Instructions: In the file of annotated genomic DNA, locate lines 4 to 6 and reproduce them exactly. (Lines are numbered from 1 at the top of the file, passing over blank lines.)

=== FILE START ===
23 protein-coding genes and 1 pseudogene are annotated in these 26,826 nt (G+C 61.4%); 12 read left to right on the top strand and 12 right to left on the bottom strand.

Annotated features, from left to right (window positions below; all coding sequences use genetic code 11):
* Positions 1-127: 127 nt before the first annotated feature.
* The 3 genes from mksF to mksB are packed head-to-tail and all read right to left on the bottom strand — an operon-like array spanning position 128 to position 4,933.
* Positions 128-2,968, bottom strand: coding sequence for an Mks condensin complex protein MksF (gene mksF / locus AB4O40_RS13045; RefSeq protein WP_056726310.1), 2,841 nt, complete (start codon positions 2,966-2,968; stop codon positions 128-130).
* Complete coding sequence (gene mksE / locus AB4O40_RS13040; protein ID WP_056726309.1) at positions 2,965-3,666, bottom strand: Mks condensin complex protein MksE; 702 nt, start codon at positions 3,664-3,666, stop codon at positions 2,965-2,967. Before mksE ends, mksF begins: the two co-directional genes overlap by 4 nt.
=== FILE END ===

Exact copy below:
* The 3 genes from mksF to mksB are packed head-to-tail and all read right to left on the bottom strand — an operon-like array spanning position 128 to position 4,933.
* Positions 128-2,968, bottom strand: coding sequence for an Mks condensin complex protein MksF (gene mksF / locus AB4O40_RS13045; RefSeq protein WP_056726310.1), 2,841 nt, complete (start codon positions 2,966-2,968; stop codon positions 128-130).
* Complete coding sequence (gene mksE / locus AB4O40_RS13040; protein ID WP_056726309.1) at positions 2,965-3,666, bottom strand: Mks condensin complex protein MksE; 702 nt, start codon at positions 3,664-3,666, stop codon at positions 2,965-2,967. Before mksE ends, mksF begins: the two co-directional genes overlap by 4 nt.